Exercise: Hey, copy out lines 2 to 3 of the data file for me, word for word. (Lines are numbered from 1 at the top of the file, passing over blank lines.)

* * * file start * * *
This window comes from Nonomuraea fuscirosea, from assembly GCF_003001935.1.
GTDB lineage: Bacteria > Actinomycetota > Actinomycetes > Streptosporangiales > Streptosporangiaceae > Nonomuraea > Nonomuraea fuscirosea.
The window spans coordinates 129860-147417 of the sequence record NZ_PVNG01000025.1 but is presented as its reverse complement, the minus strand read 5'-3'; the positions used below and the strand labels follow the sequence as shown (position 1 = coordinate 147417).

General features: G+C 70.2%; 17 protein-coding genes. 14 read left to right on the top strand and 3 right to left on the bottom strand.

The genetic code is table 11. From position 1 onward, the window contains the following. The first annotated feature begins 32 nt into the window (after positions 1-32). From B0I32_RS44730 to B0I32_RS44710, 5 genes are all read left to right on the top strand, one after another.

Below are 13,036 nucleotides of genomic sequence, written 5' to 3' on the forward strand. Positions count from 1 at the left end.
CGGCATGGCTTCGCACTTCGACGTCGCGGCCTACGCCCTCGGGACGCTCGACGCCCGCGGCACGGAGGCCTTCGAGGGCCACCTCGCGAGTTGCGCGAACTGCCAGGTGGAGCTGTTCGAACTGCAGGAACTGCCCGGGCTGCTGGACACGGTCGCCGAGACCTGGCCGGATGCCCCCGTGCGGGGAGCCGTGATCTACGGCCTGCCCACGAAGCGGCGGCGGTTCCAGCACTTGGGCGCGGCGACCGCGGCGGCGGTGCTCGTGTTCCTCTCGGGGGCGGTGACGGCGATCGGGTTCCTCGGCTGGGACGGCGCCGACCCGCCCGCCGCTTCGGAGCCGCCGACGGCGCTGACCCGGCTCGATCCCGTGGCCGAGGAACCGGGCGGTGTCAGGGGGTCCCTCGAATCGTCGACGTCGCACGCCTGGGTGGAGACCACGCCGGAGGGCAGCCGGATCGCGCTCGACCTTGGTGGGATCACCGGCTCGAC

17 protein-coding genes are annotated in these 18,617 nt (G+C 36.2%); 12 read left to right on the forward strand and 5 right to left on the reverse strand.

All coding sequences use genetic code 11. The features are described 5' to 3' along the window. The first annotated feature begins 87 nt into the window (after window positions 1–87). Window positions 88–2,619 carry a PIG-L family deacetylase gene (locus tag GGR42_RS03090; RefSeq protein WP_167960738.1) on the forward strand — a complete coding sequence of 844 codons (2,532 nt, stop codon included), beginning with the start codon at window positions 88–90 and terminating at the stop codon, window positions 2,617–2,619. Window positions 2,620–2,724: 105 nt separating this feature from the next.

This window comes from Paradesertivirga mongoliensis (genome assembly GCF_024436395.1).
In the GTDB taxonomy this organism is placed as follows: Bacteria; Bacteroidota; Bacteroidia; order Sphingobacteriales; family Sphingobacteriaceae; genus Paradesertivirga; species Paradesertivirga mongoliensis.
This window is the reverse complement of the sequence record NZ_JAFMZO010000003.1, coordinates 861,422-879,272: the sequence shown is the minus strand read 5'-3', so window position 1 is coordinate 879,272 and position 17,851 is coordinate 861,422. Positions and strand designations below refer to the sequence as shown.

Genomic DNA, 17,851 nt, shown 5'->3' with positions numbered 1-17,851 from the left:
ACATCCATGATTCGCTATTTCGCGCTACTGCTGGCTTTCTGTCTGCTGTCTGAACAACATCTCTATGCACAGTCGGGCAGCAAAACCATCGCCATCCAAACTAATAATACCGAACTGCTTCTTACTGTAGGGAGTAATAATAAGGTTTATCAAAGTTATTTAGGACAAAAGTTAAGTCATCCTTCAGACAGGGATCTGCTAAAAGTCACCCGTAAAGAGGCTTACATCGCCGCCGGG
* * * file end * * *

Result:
GTDB lineage: Bacteria > Actinomycetota > Actinomycetes > Streptosporangiales > Streptosporangiaceae > Nonomuraea > Nonomuraea fuscirosea.
The window spans coordinates 129860-147417 of the sequence record NZ_PVNG01000025.1 but is presented as its reverse complement, the minus strand read 5'-3'; the positions used below and the strand labels follow the sequence as shown (position 1 = coordinate 147417).